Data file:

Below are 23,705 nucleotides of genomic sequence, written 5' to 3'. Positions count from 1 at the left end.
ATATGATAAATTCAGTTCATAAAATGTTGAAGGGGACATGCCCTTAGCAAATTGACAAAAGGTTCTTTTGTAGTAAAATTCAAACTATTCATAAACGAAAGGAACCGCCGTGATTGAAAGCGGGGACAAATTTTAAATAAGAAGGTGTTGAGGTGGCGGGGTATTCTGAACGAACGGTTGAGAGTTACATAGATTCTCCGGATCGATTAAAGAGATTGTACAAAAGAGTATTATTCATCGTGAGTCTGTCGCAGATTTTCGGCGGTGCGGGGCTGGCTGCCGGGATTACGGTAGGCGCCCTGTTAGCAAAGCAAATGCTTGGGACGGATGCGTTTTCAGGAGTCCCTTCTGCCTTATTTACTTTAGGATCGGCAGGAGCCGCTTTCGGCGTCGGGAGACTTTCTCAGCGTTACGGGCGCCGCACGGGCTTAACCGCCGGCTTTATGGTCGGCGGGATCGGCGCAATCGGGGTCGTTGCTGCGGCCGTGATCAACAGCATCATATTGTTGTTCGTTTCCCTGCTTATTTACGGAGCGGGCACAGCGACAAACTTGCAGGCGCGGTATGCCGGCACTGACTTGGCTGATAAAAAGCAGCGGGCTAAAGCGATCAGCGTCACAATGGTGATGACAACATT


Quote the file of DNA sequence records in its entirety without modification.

Below are 23,705 nucleotides of genomic sequence, written 5' to 3'. Positions count from 1 at the left end.
ATATGATAAATTCAGTTCATAAAATGTTGAAGGGGACATGCCCTTAGCAAATTGACAAAAGGTTCTTTTGTAGTAAAATTCAAACTATTCATAAACGAAAGGAACCGCCGTGATTGAAAGCGGGGACAAATTTTAAATAAGAAGGTGTTGAGGTGGCGGGGTATTCTGAACGAACGGTTGAGAGTTACATAGATTCTCCGGATCGATTAAAGAGATTGTACAAAAGAGTATTATTCATCGTGAGTCTGTCGCAGATTTTCGGCGGTGCGGGGCTGGCTGCCGGGATTACGGTAGGCGCCCTGTTAGCAAAGCAAATGCTTGGGACGGATGCGTTTTCAGGAGTCCCTTCTGCCTTATTTACTTTAGGATCGGCAGGAGCCGCTTTCGGCGTCGGGAGACTTTCTCAGCGTTACGGGCGCCGCACGGGCTTAACCGCCGGCTTTATGGTCGGCGGGATCGGCGCAATCGGGGTCGTTGCTGCGGCCGTGATCAACAGCATCATATTGTTGTTCGTTTCCCTGCTTATTTACGGAGCGGGCACAGCGACAAACTTGCAGGCGCGGTATGCCGGCACTGACTTGGCTGATAAAAAGCAGCGGGCTAAAGCGATCAGCGTCACAATGGTGATGACAACATT